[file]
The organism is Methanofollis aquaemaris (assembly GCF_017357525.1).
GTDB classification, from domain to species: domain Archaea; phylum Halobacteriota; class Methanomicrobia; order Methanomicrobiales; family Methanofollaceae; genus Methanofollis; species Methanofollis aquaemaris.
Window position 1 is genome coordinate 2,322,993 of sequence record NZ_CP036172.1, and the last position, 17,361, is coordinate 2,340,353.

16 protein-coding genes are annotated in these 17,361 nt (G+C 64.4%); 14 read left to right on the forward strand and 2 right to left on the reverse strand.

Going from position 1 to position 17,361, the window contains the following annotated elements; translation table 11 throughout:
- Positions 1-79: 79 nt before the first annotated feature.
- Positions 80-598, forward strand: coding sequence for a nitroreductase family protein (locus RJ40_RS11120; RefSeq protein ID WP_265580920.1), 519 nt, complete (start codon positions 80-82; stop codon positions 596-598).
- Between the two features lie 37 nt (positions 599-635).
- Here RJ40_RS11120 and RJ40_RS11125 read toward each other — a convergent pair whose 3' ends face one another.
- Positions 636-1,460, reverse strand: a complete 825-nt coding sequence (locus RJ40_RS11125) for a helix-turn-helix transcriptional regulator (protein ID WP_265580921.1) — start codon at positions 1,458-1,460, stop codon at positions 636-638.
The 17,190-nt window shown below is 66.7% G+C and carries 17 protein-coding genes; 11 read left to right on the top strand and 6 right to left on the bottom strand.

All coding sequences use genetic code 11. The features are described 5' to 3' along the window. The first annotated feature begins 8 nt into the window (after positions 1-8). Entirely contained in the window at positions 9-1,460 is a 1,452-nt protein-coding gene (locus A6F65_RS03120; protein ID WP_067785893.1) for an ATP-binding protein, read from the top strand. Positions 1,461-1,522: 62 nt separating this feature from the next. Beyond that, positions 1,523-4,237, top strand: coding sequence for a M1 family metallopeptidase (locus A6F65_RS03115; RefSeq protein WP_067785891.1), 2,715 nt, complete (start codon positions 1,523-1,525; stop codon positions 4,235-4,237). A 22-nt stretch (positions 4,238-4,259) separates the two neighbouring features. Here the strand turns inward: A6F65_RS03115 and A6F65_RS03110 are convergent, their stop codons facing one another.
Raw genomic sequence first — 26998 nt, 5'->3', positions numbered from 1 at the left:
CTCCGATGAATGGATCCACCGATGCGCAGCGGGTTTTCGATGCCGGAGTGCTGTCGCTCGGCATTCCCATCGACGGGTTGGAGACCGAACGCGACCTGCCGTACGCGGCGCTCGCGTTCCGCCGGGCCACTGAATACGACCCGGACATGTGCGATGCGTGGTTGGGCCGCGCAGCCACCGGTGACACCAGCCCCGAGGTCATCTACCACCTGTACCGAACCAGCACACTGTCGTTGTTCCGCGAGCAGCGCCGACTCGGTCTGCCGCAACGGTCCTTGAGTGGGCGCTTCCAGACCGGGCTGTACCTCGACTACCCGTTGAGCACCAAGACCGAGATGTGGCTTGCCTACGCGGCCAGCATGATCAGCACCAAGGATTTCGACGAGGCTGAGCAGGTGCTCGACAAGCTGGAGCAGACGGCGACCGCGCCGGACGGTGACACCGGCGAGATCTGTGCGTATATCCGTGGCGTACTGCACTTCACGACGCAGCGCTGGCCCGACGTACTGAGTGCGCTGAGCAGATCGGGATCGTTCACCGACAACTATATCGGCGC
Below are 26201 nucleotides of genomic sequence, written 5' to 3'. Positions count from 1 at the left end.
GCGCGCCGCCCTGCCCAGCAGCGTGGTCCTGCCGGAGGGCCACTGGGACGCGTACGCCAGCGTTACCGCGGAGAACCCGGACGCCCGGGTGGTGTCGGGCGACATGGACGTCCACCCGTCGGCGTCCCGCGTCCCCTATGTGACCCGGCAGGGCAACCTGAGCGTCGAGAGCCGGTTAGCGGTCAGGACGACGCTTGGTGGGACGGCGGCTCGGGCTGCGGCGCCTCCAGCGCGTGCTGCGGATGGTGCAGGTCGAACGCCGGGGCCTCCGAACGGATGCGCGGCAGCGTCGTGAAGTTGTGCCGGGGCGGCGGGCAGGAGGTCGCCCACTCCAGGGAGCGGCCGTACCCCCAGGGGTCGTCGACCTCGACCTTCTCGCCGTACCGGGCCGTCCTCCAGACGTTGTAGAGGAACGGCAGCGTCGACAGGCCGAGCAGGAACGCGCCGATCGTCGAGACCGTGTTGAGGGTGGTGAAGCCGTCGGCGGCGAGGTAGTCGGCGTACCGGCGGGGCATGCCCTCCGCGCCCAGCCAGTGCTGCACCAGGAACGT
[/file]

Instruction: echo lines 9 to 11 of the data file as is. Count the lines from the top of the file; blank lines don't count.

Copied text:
- Here RJ40_RS11120 and RJ40_RS11125 read toward each other — a convergent pair whose 3' ends face one another.
- Positions 636-1,460, reverse strand: a complete 825-nt coding sequence (locus RJ40_RS11125) for a helix-turn-helix transcriptional regulator (protein ID WP_265580921.1) — start codon at positions 1,458-1,460, stop codon at positions 636-638.
The 17,190-nt window shown below is 66.7% G+C and carries 17 protein-coding genes; 11 read left to right on the top strand and 6 right to left on the bottom strand.